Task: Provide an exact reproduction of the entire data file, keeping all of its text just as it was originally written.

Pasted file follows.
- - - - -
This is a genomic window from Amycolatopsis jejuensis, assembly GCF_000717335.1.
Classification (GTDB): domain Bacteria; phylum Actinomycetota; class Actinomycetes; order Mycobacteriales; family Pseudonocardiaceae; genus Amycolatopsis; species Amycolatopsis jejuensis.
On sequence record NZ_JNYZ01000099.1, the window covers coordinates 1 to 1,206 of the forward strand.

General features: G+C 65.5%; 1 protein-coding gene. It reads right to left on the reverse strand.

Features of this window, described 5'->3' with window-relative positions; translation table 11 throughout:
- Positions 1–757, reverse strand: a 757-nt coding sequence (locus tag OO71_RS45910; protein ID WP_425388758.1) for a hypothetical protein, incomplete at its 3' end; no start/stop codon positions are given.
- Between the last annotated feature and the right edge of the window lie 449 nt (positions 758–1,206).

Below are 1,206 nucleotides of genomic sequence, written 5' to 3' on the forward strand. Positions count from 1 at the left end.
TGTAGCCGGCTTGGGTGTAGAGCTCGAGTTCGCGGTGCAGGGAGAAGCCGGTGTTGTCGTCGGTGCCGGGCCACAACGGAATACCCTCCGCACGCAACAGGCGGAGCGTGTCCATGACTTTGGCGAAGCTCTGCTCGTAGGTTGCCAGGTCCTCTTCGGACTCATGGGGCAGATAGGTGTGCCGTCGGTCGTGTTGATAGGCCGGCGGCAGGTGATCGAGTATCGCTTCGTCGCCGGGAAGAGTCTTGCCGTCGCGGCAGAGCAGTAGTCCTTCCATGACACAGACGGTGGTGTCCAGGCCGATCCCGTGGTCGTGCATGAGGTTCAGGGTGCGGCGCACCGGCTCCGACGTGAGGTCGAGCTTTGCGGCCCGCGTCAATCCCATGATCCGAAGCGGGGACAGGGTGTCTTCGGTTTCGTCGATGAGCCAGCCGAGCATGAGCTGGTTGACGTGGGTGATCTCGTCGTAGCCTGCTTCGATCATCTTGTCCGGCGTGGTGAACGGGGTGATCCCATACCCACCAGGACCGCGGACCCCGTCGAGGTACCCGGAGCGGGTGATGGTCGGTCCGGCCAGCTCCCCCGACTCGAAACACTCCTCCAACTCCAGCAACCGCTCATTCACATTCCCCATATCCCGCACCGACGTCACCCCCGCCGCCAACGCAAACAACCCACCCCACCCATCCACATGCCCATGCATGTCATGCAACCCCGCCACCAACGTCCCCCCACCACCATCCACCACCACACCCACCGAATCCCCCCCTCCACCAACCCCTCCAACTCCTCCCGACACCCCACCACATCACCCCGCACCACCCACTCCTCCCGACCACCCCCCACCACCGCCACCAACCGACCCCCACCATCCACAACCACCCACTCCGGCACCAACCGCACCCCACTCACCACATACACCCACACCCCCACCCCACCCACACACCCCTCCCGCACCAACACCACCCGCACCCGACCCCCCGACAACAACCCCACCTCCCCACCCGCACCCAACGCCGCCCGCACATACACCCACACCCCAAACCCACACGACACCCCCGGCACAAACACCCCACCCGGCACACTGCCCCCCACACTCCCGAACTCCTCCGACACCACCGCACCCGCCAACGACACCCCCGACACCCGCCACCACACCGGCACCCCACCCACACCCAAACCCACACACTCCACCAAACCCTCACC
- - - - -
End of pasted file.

This is a genomic window from Amycolatopsis jejuensis, assembly GCF_000717335.1.
Classification (GTDB): domain Bacteria; phylum Actinomycetota; class Actinomycetes; order Mycobacteriales; family Pseudonocardiaceae; genus Amycolatopsis; species Amycolatopsis jejuensis.
On sequence record NZ_JNYZ01000099.1, the window covers coordinates 1 to 1,206 of the forward strand.

General features: G+C 65.5%; 1 protein-coding gene. It reads right to left on the reverse strand.

Features of this window, described 5'->3' with window-relative positions; translation table 11 throughout:
- Positions 1–757, reverse strand: a 757-nt coding sequence (locus tag OO71_RS45910; protein ID WP_425388758.1) for a hypothetical protein, incomplete at its 3' end; no start/stop codon positions are given.
- Between the last annotated feature and the right edge of the window lie 449 nt (positions 758–1,206).

Below are 1,206 nucleotides of genomic sequence, written 5' to 3' on the forward strand. Positions count from 1 at the left end.
TGTAGCCGGCTTGGGTGTAGAGCTCGAGTTCGCGGTGCAGGGAGAAGCCGGTGTTGTCGTCGGTGCCGGGCCACAACGGAATACCCTCCGCACGCAACAGGCGGAGCGTGTCCATGACTTTGGCGAAGCTCTGCTCGTAGGTTGCCAGGTCCTCTTCGGACTCATGGGGCAGATAGGTGTGCCGTCGGTCGTGTTGATAGGCCGGCGGCAGGTGATCGAGTATCGCTTCGTCGCCGGGAAGAGTCTTGCCGTCGCGGCAGAGCAGTAGTCCTTCCATGACACAGACGGTGGTGTCCAGGCCGATCCCGTGGTCGTGCATGAGGTTCAGGGTGCGGCGCACCGGCTCCGACGTGAGGTCGAGCTTTGCGGCCCGCGTCAATCCCATGATCCGAAGCGGGGACAGGGTGTCTTCGGTTTCGTCGATGAGCCAGCCGAGCATGAGCTGGTTGACGTGGGTGATCTCGTCGTAGCCTGCTTCGATCATCTTGTCCGGCGTGGTGAACGGGGTGATCCCATACCCACCAGGACCGCGGACCCCGTCGAGGTACCCGGAGCGGGTGATGGTCGGTCCGGCCAGCTCCCCCGACTCGAAACACTCCTCCAACTCCAGCAACCGCTCATTCACATTCCCCATATCCCGCACCGACGTCACCCCCGCCGCCAACGCAAACAACCCACCCCACCCATCCACATGCCCATGCATGTCATGCAACCCCGCCACCAACGTCCCCCCACCACCATCCACCACCACACCCACCGAATCCCCCCCTCCACCAACCCCTCCAACTCCTCCCGACACCCCACCACATCACCCCGCACCACCCACTCCTCCCGACCACCCCCCACCACCGCCACCAACCGACCCCCACCATCCACAACCACCCACTCCGGCACCAACCGCACCCCACTCACCACATACACCCACACCCCCACCCCACCCACACACCCCTCCCGCACCAACACCACCCGCACCCGACCCCCCGACAACAACCCCACCTCCCCACCCGCACCCAACGCCGCCCGCACATACACCCACACCCCAAACCCACACGACACCCCCGGCACAAACACCCCACCCGGCACACTGCCCCCCACACTCCCGAACTCCTCCGACACCACCGCACCCGCCAACGACACCCCCGACACCCGCCACCACACCGGCACCCCACCCACACCCAAACCCACACACTCCACCAAACCCTCACC